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Supply and Demand

by: Danielle White

Supply and Demand Economics 222

Danielle White

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About this Document

These notes cover Chapter 3, and Week 2 of Notes
Principles of Macroeconomics
Marian Manic
Class Notes
25 ?




Popular in Principles of Macroeconomics

Popular in Economcs

This 4 page Class Notes was uploaded by Danielle White on Tuesday January 19, 2016. The Class Notes belongs to Economics 222 at University of South Carolina taught by Marian Manic in Spring 2016. Since its upload, it has received 25 views. For similar materials see Principles of Macroeconomics in Economcs at University of South Carolina.


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Date Created: 01/19/16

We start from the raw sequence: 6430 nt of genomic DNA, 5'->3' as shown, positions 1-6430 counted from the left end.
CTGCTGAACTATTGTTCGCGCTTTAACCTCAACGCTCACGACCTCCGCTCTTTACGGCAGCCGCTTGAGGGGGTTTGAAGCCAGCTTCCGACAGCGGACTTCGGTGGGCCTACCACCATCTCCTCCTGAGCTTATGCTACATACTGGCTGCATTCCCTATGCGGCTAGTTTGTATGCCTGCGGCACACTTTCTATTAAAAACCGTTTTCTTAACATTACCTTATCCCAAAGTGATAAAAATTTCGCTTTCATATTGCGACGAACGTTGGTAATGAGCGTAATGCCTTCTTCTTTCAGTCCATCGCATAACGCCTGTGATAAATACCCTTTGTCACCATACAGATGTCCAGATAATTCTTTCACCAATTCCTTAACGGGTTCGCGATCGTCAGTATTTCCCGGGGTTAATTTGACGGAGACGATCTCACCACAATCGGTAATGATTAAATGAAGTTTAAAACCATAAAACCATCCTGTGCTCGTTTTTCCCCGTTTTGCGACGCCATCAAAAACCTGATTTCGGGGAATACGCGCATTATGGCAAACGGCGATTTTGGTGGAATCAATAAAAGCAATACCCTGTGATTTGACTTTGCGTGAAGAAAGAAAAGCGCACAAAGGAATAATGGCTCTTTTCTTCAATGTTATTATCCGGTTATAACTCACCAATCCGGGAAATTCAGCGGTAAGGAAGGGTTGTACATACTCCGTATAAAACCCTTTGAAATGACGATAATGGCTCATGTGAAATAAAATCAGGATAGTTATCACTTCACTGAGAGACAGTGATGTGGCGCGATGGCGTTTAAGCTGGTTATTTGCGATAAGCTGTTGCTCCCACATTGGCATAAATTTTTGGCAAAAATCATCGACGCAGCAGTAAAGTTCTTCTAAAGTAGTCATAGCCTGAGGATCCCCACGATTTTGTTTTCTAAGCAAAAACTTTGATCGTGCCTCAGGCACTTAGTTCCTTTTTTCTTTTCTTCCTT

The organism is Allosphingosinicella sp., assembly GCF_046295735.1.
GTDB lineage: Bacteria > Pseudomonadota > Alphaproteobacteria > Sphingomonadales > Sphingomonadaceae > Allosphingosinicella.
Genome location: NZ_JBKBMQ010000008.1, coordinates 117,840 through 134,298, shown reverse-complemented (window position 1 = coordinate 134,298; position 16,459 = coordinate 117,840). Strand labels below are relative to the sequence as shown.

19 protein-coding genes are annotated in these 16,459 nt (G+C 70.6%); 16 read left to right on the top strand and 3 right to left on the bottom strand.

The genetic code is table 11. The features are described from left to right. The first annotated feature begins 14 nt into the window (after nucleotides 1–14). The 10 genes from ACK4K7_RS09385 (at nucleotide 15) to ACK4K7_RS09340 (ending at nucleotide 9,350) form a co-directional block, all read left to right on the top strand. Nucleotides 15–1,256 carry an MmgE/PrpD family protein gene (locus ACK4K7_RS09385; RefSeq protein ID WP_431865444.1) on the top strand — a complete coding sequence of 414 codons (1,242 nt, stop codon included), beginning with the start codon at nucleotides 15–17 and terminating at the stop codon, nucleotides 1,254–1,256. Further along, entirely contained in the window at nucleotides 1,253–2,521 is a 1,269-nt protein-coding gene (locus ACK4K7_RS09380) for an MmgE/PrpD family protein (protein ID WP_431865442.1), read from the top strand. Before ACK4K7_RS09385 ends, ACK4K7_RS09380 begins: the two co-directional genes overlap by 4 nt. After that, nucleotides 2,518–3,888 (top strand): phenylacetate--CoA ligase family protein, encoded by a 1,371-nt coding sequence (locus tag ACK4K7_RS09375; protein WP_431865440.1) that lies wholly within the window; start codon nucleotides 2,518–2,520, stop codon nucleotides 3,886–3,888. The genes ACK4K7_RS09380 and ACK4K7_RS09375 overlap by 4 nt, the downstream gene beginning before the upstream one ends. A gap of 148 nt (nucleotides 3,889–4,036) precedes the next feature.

January 20, 2016 A Competitive Market has many buyers and sellers of the same good and services, none of whom can influence the price. The Supply and Demand model is a model of how a competitive market behaves. Demand represents the behavior of buyers. A demand curve shows the quantity demanded at various prices. The quantity demanded: the quantity the buyers are willing (and able) to purchase at a particular price. “a change in demand” is NOT the same as “a change in quantity demanded” Shift to the right- demand increase Greater willingness to pay for the same quantity Higher quantity demanded at same price Shift to the left- demand decreases Lower willingness to pay for the same quantity Less quantity demanded at same price Shift on the line is a change in quantity demand Effected by prices: o Price decrease- quantity demand increases o Price increases- quantity demand decreases The Law of Demand- a higher price for a good or service leads people to demand a smaller quantity TOP HAT QUIZ Important Demand Shifters:  Changes in the prices of related goods or services o Two goods are substitutes if a decrease in the price of one leads to a decrease in demand for the other (or vise versa) o Two goods are complements if a decrease in the price of one good leads to an increase in the demand for the other (or vice versa)  Changes in income o The effect of changes in income on demand depends on the nature of the good in question o A normal good: Demand increases when income increases (and vice versa)  Something luxurious such as a car or vacation o An inferior good: Demand decreases when income increases (and vice versa)  Something that isn’t as desirable such as a used textbook, or used computer (Because you can afford a normal good)  Changes in tastes o Tastes and preferences are subjective and vary among customers i.e. fashion  Changes in expectations o If consumers have a choice about the timing of a purchase, they buy according to expectation  Buyers adjust current spending in anticipation of the direction of future prices in order to obtain the lowest possible price.  Changes in number of consumers o As the population of an economy changes, the number of buyers of a particular good also changes (thereby changing its demand). Supply represents the behavior of sellers. A supply curve shows the quantity supplied at various prices. The quantity supplied is the quantity that producers are willing and able to sell at a particular price. Shifts along the curve: As prices rise, the quantity supplied rises/increases. As prices decrease, the quantity supplied decreases. An increase in supply means a rightward shift of the supply curve. A decrease in supply means a leftward shift of the supply curve. Important supply shifters include changes in:  input prices. 1. A decrease in the price of an input (all else equal) increases profits and encourages more supply (and vice versa).  the prices of related goods or services. 1. i.e. When the price of cotton drops, the supply of blue jeans increases.  technology. 1. A technological innovation lowers costs and increases supply.  expectations. 1. The expectation of a higher price for a good in the future decreases current supply of the good – if they can store the good (and vice versa).  the number of producers. 1. A change in producers’ expectations about profitability will affect supply curves. 2. Windmill production increases as producers expect sales and profitability to increase. There is a surplus of a good when the quantity supplied exceeds the quantity demanded. Surpluses occur when the price is above its equilibrium level. Surpluses do not last: sellers will reduce price so they can move goods off the shelves. There is a shortage when the quantity demanded exceeds the quantity supplied. Shortages occur when the price is below its equilibrium level. Shortages do not last: sellers will increase price to increase revenue.


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